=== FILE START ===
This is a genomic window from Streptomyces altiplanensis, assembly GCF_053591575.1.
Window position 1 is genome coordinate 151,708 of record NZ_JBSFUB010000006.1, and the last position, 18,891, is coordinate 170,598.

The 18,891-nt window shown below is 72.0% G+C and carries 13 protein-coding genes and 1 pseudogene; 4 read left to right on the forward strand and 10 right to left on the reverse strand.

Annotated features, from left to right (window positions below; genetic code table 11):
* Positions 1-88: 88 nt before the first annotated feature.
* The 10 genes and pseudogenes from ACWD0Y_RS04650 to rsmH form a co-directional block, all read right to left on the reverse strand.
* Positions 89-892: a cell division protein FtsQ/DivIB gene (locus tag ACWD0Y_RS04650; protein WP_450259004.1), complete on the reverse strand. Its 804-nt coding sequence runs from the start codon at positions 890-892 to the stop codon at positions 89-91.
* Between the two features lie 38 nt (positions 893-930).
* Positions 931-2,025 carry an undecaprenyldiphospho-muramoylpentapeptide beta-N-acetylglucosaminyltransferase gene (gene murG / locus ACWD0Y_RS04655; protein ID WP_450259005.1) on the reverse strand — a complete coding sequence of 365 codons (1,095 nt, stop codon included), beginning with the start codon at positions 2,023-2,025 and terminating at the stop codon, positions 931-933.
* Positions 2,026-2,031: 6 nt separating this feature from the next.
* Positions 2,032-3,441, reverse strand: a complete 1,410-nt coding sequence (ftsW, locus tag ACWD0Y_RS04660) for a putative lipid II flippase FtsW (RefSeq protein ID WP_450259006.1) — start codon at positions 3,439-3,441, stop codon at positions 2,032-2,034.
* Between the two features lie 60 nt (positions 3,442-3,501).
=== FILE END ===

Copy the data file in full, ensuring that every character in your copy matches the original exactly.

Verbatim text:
This is a genomic window from Streptomyces altiplanensis, assembly GCF_053591575.1.
Window position 1 is genome coordinate 151,708 of record NZ_JBSFUB010000006.1, and the last position, 18,891, is coordinate 170,598.

The 18,891-nt window shown below is 72.0% G+C and carries 13 protein-coding genes and 1 pseudogene; 4 read left to right on the forward strand and 10 right to left on the reverse strand.

Annotated features, from left to right (window positions below; genetic code table 11):
* Positions 1-88: 88 nt before the first annotated feature.
* The 10 genes and pseudogenes from ACWD0Y_RS04650 to rsmH form a co-directional block, all read right to left on the reverse strand.
* Positions 89-892: a cell division protein FtsQ/DivIB gene (locus tag ACWD0Y_RS04650; protein WP_450259004.1), complete on the reverse strand. Its 804-nt coding sequence runs from the start codon at positions 890-892 to the stop codon at positions 89-91.
* Between the two features lie 38 nt (positions 893-930).
* Positions 931-2,025 carry an undecaprenyldiphospho-muramoylpentapeptide beta-N-acetylglucosaminyltransferase gene (gene murG / locus ACWD0Y_RS04655; protein ID WP_450259005.1) on the reverse strand — a complete coding sequence of 365 codons (1,095 nt, stop codon included), beginning with the start codon at positions 2,023-2,025 and terminating at the stop codon, positions 931-933.
* Positions 2,026-2,031: 6 nt separating this feature from the next.
* Positions 2,032-3,441, reverse strand: a complete 1,410-nt coding sequence (ftsW, locus tag ACWD0Y_RS04660) for a putative lipid II flippase FtsW (RefSeq protein ID WP_450259006.1) — start codon at positions 3,439-3,441, stop codon at positions 2,032-2,034.
* Between the two features lie 60 nt (positions 3,442-3,501).